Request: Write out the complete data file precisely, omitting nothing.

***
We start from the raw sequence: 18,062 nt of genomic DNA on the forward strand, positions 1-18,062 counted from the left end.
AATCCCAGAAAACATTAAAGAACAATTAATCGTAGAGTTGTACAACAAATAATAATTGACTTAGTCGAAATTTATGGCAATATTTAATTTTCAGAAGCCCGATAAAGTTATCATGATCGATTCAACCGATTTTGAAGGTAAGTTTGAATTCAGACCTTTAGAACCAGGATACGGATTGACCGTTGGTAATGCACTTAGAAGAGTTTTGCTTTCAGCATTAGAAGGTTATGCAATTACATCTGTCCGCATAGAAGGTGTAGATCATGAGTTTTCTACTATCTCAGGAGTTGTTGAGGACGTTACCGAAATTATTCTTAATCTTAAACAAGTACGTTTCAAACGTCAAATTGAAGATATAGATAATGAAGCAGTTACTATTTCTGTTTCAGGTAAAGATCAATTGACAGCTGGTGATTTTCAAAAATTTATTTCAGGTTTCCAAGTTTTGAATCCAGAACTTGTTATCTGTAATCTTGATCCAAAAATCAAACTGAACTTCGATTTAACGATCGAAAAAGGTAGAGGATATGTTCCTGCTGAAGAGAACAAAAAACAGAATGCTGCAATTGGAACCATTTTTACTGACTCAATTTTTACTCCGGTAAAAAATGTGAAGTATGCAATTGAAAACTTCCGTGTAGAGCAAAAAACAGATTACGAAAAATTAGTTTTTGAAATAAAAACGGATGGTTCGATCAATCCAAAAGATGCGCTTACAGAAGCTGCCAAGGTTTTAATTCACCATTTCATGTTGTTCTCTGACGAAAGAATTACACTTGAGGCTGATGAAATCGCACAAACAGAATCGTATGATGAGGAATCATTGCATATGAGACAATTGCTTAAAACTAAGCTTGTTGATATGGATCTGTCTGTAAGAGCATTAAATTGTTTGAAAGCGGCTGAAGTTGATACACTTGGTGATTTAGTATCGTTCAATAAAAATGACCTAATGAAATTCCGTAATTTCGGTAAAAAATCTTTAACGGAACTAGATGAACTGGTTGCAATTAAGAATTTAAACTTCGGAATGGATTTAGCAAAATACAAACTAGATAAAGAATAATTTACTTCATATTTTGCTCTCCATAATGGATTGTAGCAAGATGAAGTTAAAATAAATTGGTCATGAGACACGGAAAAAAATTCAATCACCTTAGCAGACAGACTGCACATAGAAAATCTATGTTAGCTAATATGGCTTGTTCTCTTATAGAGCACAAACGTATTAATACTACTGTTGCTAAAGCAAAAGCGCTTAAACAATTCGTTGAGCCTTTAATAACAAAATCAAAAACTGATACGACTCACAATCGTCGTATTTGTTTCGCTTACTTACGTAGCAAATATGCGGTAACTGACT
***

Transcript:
We start from the raw sequence: 18,062 nt of genomic DNA on the forward strand, positions 1-18,062 counted from the left end.
AATCCCAGAAAACATTAAAGAACAATTAATCGTAGAGTTGTACAACAAATAATAATTGACTTAGTCGAAATTTATGGCAATATTTAATTTTCAGAAGCCCGATAAAGTTATCATGATCGATTCAACCGATTTTGAAGGTAAGTTTGAATTCAGACCTTTAGAACCAGGATACGGATTGACCGTTGGTAATGCACTTAGAAGAGTTTTGCTTTCAGCATTAGAAGGTTATGCAATTACATCTGTCCGCATAGAAGGTGTAGATCATGAGTTTTCTACTATCTCAGGAGTTGTTGAGGACGTTACCGAAATTATTCTTAATCTTAAACAAGTACGTTTCAAACGTCAAATTGAAGATATAGATAATGAAGCAGTTACTATTTCTGTTTCAGGTAAAGATCAATTGACAGCTGGTGATTTTCAAAAATTTATTTCAGGTTTCCAAGTTTTGAATCCAGAACTTGTTATCTGTAATCTTGATCCAAAAATCAAACTGAACTTCGATTTAACGATCGAAAAAGGTAGAGGATATGTTCCTGCTGAAGAGAACAAAAAACAGAATGCTGCAATTGGAACCATTTTTACTGACTCAATTTTTACTCCGGTAAAAAATGTGAAGTATGCAATTGAAAACTTCCGTGTAGAGCAAAAAACAGATTACGAAAAATTAGTTTTTGAAATAAAAACGGATGGTTCGATCAATCCAAAAGATGCGCTTACAGAAGCTGCCAAGGTTTTAATTCACCATTTCATGTTGTTCTCTGACGAAAGAATTACACTTGAGGCTGATGAAATCGCACAAACAGAATCGTATGATGAGGAATCATTGCATATGAGACAATTGCTTAAAACTAAGCTTGTTGATATGGATCTGTCTGTAAGAGCATTAAATTGTTTGAAAGCGGCTGAAGTTGATACACTTGGTGATTTAGTATCGTTCAATAAAAATGACCTAATGAAATTCCGTAATTTCGGTAAAAAATCTTTAACGGAACTAGATGAACTGGTTGCAATTAAGAATTTAAACTTCGGAATGGATTTAGCAAAATACAAACTAGATAAAGAATAATTTACTTCATATTTTGCTCTCCATAATGGATTGTAGCAAGATGAAGTTAAAATAAATTGGTCATGAGACACGGAAAAAAATTCAATCACCTTAGCAGACAGACTGCACATAGAAAATCTATGTTAGCTAATATGGCTTGTTCTCTTATAGAGCACAAACGTATTAATACTACTGTTGCTAAAGCAAAAGCGCTTAAACAATTCGTTGAGCCTTTAATAACAAAATCAAAAACTGATACGACTCACAATCGTCGTATTTGTTTCGCTTACTTACGTAGCAAATATGCGGTAACTGACT